Every block contains a hash of the previous block. This has the effect of creating a chain of blocks from the genesis block to the current block. Each block is guaranteed to come after the previous block chronologically because the previous block's hash would otherwise not be known. The blocks thus form a history of the bitcoin state, with which address each bitcoin was assigned at a given time, it is not possible to change the contents of any block without invalidating the successive blocks (because its hash would change).
Each block contains a Proof-of-work that protects the block chain. Generators will build on the valid chain that contains the most work (blocks don't neccesarily contain the same amount of work).
For any block on the chain, there is only one path to the genesis block. Coming from the genesis block, however, there can be forks. One-block forks are created from time to time when two blocks are created just a few seconds apart. When that happens, generating nodes build onto whichever one of the blocks they received first. Whichever block ends up being included in the next block becomes part of the main chain because that chain is longer. More serious forks have occurred after fixing bugs that required backward-incompatible changes.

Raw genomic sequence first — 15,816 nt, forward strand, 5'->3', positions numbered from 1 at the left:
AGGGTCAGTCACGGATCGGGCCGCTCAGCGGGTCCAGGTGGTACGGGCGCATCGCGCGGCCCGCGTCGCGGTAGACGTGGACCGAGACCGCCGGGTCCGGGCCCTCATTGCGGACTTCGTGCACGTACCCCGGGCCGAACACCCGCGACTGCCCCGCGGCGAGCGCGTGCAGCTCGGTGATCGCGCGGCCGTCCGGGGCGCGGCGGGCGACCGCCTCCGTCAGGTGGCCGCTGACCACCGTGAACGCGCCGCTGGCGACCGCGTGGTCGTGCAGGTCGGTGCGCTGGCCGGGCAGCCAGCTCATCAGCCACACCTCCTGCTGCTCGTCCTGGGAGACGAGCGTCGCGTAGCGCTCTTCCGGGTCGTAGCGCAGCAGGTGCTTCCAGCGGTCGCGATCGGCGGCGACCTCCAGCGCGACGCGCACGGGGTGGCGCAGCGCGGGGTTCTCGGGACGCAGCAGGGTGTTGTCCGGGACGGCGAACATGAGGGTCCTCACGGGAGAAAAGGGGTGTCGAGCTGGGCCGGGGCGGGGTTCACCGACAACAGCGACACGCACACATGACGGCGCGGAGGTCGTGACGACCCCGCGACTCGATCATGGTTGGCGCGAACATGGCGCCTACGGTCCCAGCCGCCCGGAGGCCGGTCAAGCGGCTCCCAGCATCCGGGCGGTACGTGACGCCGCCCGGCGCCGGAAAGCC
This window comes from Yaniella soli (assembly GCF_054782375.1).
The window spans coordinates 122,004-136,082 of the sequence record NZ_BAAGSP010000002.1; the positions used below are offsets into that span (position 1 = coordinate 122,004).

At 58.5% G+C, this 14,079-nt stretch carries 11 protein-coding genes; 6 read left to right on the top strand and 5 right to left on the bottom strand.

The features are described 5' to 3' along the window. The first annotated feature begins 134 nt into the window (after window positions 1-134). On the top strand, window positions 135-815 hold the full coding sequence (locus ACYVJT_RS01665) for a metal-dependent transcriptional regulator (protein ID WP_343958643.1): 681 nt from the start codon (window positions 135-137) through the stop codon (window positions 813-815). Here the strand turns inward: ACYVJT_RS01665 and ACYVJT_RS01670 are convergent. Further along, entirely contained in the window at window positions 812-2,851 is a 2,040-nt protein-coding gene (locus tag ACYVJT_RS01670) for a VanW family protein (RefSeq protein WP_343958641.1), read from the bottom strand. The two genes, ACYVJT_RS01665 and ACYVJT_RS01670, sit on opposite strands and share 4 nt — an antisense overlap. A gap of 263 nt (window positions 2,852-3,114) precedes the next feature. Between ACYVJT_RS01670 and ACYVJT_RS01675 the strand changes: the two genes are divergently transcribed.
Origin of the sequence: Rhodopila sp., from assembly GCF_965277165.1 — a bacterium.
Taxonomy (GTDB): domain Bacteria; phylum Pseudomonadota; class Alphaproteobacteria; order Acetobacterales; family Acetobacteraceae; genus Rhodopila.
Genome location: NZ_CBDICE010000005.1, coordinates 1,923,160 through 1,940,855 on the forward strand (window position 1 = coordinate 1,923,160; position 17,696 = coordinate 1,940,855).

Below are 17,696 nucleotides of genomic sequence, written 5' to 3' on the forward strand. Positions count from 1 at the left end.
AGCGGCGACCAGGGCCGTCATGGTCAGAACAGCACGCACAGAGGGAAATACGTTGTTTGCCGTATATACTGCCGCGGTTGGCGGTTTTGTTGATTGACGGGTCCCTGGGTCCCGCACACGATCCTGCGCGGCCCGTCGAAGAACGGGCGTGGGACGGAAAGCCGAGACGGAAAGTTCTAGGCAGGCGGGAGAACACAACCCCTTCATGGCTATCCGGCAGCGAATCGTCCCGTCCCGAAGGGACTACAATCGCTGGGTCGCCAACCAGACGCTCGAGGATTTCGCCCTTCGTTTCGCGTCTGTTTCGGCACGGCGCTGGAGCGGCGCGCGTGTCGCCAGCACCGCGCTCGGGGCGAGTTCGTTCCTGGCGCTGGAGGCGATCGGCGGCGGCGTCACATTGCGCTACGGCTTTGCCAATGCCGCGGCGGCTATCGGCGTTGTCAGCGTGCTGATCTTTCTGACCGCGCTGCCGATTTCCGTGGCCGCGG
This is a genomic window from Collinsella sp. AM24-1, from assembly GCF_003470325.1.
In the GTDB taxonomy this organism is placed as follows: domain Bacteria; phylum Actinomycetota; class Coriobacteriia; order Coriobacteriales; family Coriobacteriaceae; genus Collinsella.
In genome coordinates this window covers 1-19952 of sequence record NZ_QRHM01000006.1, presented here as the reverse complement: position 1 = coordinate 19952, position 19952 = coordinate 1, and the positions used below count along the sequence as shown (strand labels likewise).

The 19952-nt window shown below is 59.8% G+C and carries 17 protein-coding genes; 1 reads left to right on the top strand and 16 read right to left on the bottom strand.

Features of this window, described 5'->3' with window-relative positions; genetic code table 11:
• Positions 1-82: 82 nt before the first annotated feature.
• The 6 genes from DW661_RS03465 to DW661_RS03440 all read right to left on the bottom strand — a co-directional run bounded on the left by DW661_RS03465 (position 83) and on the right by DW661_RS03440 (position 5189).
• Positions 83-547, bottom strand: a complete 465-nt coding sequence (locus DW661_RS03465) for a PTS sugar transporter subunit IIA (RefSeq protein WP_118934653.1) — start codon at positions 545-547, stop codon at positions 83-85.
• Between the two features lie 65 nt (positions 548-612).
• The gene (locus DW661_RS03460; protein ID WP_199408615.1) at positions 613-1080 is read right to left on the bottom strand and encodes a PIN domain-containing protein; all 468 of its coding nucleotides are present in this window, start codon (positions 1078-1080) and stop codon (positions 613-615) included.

Blocks in shorter chains (or invalid chains) are called "orphan blocks", and while they are stored, they are not used for anything. When a block becomes an orphan block, all of its valid transactions are re-added to the pool of queued transactions and will be included in another block. The 50 BTC reward for the orphan block will be lost, which is why a network-enforced 100-block maturation time for generations exists.
Because a block can only reference one previous block, it is impossible for two forked chains to merge.